Discussing topics like drugs, alcohol and depression

Here are some suggestions to initiate this type of dialogue:

• Listen to the CD separately. In a casual setting, (at dinner or riding in the car) tell each other what you thought in general about the dialogue and music, or comments made in the insert of the CD.

• Listen to a song together when you or your child find a song that you like. Listening to music together is an experience that allows each participant to express their opinion without judgment. It can be the beginning to an open dialogue. When your child feels safe with their opinions, they will be more willing to discuss more sensitive topics.

• Play music you were listening to as a teenager, for your child. Let them know the fears and joys you were facing when you were young. How did you cope with drug and violence issues?

• To initiate conversation about an issue, we suggest asking how they felt about the responses given on the CD. What are their thoughts – do they agree or disagree?

Some other suggested questions:

What questions should have been asked?
What do they think the main issues teens are facing today?
How is that similar/different from what you (the adult) faced as a teen?

A natural stumbling block to open discussion is if your child thinks their answer will implicate themselves or their friends (for example in drug use). If this is the case, they may be hesitant to answer or be honest. With this situation our suggestion is to focus on the main issue – to be able to talk about the problem and together find a solution. You may want to establish a “no consequence zone” during this open dialogue period. However, consequences should be imposed if drug use, lying, etc., is continued in the future.

The key is to keep communication open, while solutions are being explored. To expect that everything is going to be fine after one dialogue is unrealistic. Especially if the problem, (drugs, tobacco, lying etc.) has been going on for a while. This is where the parent needs to be persistent and might want to educate himself on learning how to communicate in a different, more creative and effective way. Remember that you want to solve the cause (why are they doing drugs? why are they depressed?), as well as dealing with the effect (experiencing depression etc.).

If you run up against “I don’t know,” in any attempt at discussion, suggest that your child write their thoughts down in a letter. You might want to start by writing a letter yourself and letting your child respond. In any case, DO NOT keep asking and pounding away at your child if they say “I don’t know”.

As many experts on communication will tell you, it’s looking at an issue together, which enables dialogue to take place. Defending a position is exactly that, defending – not open dialogue.

Our teens see the world very differently than when we were teens. It is a new world. Trying to see the world as they see it will allow new and creative ways to deal with issues they are facing.

We welcome your experiences that have allowed you to communicate with your teenager.

How to Help

school based programs are managed by the students with adult supervision to create an atmosphere of respect, self-expression and confidence to overcome adversity. Through self-expression in the arts, students gain awareness for self respect and respect for others. This respect results in positive choices; dedicated to remaining drug free and non-violent.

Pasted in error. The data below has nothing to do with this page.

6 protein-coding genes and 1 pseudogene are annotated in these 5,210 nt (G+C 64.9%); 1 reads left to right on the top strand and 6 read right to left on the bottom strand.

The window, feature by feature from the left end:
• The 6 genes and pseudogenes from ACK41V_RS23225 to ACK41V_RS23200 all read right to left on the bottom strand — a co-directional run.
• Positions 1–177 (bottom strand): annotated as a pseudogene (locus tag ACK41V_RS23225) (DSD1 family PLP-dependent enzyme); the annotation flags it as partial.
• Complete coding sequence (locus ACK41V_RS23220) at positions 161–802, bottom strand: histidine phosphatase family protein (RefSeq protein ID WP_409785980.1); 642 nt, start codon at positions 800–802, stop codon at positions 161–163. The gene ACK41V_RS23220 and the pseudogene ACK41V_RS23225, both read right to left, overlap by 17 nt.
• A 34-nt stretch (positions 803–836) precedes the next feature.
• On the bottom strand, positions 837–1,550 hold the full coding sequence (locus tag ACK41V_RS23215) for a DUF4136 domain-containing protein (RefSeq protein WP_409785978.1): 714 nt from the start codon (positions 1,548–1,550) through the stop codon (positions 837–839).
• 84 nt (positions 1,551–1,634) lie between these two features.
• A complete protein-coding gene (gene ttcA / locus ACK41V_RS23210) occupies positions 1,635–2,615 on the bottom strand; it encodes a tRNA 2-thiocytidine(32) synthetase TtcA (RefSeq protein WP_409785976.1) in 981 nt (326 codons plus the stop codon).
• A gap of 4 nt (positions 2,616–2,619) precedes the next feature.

Youth Leadership Council – weekly open mic sessions where 200 students participate by sharing their music, art and poetry

• Concert Assembly – young high school musicians perform before a school wide assembly

• Elementary School Concerts – selected participants perform in concert to elementary school students

• Project X CD – high school students created their own CD featuring their music and expressing their desire to be drug free and non-violent

• AEIC Music Awards – high school musicians compete for best rap, rock and alternative artists

Award Assemblies – interactive concerts for elementary students who participate in art contest featuring the AEIC quartet and top high school musicians

• Art Contest – students participate in an art contest with an anti drug/violence message with the best art chosen for use on bookmarks distributed throughout the region

• I Am Drug Free Card – participating students receive the card to redeem at local businesses for free and discounted merchandise

“We can respect each other while not liking something. And it’s a lot easier to do that now. It’s easy to hate people. It’s easy to be mad and ignorant. But when you can respect someone and still dislike what they do it’s a really cool thing.”

AEIC is a non profit organization which was founded in 1995. Its youth programs are funded by private foundations, government appropriations and through individuals in our community. Please join our vision to keep our youth drug free and non-violent.

supports youth with drug and violence prevention programs

We provide an outlet of free expression to high school students on our Internet Radio Station.

  • Students create and develop ideas for radio programs, which are then aired on a 24-hour-a-day stream for everyone in the world to hear.
  • These programs can be anything from music, to a comedy skit, to a political discussion.
  • We look for students who want to have their voices and ideas heard.
  • Students artistically express their determination to maintain a drug-free lifestyle.
  • Winning posters are made into bookmarks and distributed throughout the county.
  • Participants’ decisions are reinforced through an annual community celebration where they receive awards and scholarships.